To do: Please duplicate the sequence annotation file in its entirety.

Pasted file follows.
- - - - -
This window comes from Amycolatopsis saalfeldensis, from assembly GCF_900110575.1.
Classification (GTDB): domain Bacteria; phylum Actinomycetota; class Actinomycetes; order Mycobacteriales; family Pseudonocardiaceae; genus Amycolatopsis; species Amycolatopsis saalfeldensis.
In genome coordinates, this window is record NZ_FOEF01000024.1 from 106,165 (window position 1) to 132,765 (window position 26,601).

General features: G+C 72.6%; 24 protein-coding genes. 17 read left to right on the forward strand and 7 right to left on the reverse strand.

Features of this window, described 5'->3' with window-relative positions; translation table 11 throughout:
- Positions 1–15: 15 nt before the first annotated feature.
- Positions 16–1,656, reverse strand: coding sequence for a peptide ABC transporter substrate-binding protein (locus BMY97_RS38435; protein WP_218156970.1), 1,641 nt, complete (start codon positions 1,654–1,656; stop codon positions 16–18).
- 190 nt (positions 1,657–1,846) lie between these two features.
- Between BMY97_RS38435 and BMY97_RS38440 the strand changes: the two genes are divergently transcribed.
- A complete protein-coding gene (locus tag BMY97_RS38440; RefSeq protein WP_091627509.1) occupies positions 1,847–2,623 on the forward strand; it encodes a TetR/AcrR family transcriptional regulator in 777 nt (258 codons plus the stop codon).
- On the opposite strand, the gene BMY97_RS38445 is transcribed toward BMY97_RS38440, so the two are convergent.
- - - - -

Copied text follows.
This window comes from Amycolatopsis saalfeldensis, from assembly GCF_900110575.1.
Classification (GTDB): domain Bacteria; phylum Actinomycetota; class Actinomycetes; order Mycobacteriales; family Pseudonocardiaceae; genus Amycolatopsis; species Amycolatopsis saalfeldensis.
In genome coordinates, this window is record NZ_FOEF01000024.1 from 106,165 (window position 1) to 132,765 (window position 26,601).

General features: G+C 72.6%; 24 protein-coding genes. 17 read left to right on the forward strand and 7 right to left on the reverse strand.

Features of this window, described 5'->3' with window-relative positions; translation table 11 throughout:
- Positions 1–15: 15 nt before the first annotated feature.
- Positions 16–1,656, reverse strand: coding sequence for a peptide ABC transporter substrate-binding protein (locus BMY97_RS38435; protein WP_218156970.1), 1,641 nt, complete (start codon positions 1,654–1,656; stop codon positions 16–18).
- 190 nt (positions 1,657–1,846) lie between these two features.
- Between BMY97_RS38435 and BMY97_RS38440 the strand changes: the two genes are divergently transcribed.
- A complete protein-coding gene (locus tag BMY97_RS38440; RefSeq protein WP_091627509.1) occupies positions 1,847–2,623 on the forward strand; it encodes a TetR/AcrR family transcriptional regulator in 777 nt (258 codons plus the stop codon).
- On the opposite strand, the gene BMY97_RS38445 is transcribed toward BMY97_RS38440, so the two are convergent.